Yichen Li has always been driven to understand the world around her. Growing up in an Eastern province in China, Li’s inquisitive nature steered her toward science.
“When I was a girl, I wouldn’t stop asking my dad questions, such as what is light, electricity or heat,” she said.
Li’s father shared the same delight in learning about the sciences. He always had an answer for her, until her questions became too advanced. He then bought her books that laid the foundation for her love of the sciences.
Li majored in biochemistry and virology at HAN University of Applied Sciences in the Netherlands. As an undergraduate, she also began reading scientific papers in the field of neuroscience. As her interest grew, she earned a scholarship that enabled her to intern at The Netherlands Institute for Neuroscience under the mentorship of Dick Swaab, a professor of neurobiology at the University of Amsterdam. As a member of his lab, she used neural stem cells to study Alzheimer’s disease.
“His research had a big impact on me,” said Li, “and it taught me how much there is still to be learned about the brain and stem cells.”
Through Swaab’s lab, Li was introduced to a second mentor, Silvia Marino, a professor at the Blizzard Institute at Queen Mary University of London. Inspired by Marino’s research, Li completed an undergraduate research project about neural stem cells in cancer patients.
Li next earned a master’s degree in neuroscience at Imperial College London. As a master’s student, she studied the relationship between deposits of a toxic protein known as amyloid, the brain’s metabolic decline and mild cognitive impairment. She also performed research about traumatic brain injury.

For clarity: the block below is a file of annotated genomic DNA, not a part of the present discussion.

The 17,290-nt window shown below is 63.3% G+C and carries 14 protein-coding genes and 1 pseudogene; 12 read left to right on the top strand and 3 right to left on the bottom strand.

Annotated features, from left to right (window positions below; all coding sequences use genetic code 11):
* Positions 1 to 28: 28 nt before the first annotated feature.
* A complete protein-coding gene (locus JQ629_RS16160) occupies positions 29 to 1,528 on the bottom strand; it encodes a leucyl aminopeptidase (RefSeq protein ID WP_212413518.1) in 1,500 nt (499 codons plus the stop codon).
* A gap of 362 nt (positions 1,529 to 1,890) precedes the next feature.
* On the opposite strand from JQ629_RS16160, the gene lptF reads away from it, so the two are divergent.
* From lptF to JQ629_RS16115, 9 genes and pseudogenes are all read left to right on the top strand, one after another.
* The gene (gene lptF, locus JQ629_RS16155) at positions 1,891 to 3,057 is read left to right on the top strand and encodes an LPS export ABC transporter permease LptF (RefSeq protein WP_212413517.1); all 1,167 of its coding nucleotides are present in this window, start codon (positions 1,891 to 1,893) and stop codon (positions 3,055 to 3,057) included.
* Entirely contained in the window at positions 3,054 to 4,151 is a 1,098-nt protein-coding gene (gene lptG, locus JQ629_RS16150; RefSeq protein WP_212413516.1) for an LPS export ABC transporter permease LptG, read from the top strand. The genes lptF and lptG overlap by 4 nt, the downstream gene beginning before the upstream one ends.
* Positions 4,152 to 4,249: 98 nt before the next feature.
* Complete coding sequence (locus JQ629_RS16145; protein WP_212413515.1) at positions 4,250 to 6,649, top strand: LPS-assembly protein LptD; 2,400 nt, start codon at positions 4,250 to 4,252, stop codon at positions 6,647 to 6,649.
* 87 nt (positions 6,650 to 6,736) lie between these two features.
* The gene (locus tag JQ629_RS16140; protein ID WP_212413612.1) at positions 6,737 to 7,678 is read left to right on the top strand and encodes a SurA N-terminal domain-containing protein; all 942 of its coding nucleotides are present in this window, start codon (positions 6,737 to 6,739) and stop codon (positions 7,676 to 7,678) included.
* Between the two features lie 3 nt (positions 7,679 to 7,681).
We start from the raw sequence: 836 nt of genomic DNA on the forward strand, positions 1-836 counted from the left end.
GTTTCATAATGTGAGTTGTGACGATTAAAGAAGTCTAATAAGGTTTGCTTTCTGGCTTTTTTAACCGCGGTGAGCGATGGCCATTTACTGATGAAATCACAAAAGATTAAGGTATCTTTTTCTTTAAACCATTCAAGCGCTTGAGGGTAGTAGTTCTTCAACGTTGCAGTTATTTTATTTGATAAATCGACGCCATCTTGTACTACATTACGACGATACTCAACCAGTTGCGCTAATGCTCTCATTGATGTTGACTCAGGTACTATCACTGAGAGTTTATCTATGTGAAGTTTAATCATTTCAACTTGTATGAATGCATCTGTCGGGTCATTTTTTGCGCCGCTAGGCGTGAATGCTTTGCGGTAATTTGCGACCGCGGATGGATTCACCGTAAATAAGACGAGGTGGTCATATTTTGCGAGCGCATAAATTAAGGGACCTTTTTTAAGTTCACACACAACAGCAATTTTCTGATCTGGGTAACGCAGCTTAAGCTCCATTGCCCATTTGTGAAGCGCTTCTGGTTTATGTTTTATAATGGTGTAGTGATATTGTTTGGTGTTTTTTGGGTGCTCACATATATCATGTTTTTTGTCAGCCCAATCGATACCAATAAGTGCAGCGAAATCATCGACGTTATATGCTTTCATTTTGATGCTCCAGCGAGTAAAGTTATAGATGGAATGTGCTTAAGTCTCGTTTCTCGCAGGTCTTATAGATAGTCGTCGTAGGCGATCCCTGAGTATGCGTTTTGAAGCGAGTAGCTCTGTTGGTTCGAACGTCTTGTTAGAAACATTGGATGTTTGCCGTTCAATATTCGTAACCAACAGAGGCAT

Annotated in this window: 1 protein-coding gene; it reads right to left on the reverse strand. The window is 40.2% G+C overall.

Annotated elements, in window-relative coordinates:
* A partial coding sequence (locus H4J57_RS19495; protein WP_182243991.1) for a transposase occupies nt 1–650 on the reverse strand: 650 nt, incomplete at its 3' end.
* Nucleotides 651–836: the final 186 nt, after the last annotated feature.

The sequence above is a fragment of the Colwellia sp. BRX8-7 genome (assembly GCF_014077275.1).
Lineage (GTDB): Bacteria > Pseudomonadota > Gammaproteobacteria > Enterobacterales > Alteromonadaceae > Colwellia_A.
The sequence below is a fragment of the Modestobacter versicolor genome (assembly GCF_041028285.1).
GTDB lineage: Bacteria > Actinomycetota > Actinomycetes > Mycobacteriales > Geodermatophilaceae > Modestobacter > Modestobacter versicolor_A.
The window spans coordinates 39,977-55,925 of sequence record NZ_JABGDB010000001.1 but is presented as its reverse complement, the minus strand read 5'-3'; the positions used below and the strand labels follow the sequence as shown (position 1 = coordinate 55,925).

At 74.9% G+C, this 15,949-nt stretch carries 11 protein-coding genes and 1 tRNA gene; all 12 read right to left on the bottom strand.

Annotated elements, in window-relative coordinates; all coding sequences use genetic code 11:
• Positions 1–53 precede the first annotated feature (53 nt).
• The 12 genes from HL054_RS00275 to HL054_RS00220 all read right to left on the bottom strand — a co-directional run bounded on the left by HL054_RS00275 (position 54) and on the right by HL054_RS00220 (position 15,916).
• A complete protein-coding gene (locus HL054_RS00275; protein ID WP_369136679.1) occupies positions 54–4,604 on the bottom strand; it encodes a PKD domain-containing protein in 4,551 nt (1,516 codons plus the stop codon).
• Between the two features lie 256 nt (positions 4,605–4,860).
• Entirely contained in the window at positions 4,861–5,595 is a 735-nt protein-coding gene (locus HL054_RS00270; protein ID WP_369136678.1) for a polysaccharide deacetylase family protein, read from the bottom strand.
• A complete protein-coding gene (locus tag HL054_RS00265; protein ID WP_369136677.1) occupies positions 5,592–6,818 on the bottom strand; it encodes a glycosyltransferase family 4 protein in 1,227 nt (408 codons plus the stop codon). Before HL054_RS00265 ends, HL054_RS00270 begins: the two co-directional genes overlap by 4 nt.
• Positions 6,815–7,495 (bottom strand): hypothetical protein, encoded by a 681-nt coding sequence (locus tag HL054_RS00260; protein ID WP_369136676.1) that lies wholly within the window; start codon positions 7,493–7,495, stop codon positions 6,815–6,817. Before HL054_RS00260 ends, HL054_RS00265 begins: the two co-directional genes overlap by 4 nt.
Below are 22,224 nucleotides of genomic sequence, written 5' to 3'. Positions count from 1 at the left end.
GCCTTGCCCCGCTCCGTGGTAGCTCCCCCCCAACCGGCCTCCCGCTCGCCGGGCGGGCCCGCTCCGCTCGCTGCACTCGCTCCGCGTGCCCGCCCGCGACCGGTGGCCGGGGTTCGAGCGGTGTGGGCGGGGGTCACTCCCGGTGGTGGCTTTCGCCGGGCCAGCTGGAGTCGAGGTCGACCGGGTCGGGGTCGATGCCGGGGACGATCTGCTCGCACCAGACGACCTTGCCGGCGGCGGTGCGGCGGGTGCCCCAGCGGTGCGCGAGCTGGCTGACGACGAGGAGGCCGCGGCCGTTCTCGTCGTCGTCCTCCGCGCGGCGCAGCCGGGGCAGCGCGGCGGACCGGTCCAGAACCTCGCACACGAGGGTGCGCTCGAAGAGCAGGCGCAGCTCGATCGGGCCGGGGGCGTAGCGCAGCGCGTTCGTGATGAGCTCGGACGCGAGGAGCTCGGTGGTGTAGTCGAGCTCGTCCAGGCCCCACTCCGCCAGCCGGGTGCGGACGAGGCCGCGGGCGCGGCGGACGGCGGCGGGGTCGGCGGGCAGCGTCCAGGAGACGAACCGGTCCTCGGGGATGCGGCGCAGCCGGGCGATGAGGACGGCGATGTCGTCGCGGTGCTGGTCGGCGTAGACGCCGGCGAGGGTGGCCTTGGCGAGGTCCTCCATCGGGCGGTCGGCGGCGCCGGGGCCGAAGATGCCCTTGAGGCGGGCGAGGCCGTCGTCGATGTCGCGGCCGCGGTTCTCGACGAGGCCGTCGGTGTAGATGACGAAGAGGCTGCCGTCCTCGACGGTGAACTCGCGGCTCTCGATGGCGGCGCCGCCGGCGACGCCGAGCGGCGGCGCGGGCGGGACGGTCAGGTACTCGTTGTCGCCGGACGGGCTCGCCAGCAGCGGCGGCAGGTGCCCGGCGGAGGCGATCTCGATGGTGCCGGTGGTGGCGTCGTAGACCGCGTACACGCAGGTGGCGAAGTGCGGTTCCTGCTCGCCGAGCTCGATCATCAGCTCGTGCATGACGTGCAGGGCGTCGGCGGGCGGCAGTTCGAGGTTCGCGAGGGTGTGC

After graduating with her master’s degree, Li decided to seek a lab position, and a friend recommended that she contact Justin Ichida, who is the John Douglas French Alzheimer’s Foundation Associate Professor of Stem Cell Biology and Regenerative Medicine at USC. Li spent over a year in his lab as a research technician, working to develop potential treatments for amyotrophic lateral sclerosis (ALS) or Lou Gehrig’s disease, which is a fatal neurodegenerative disease involving the breakdown of nerve cells in the brain and spinal cord.
Inspired by her research experiences, Li furthered her scientific education by earning a PhD in neurobiology and neurosciences at the University of Oxford, where studied brain development using stem cells from patients with schizophrenia.
Li then returned to the Ichida Lab as a postdoctoral researcher, and was awarded the ALS Association Milton Safenowitz Postdoctoral Fellowship to support her investigations into the causes of “sporadic” ALS, which are cases where the disease doesn’t run in families. Ninety percent of ALS cases are sporadic, while only ten percent have a known genetic origin.
“One of the bottlenecks to understanding this disease is the highly complex and variable genetic backgrounds that give rise to it,” Li said.
Through her research, Li hopes to identify common threads among ALS patients of different genetic backgrounds in order to enable earlier diagnosis and interventions.
Li plans to continue dedicating her life to research and aspires to lead her own lab.
“It is astonishing to me to learn how much we don’t know about the brain,” she said, “and how much there is left for us to discover.”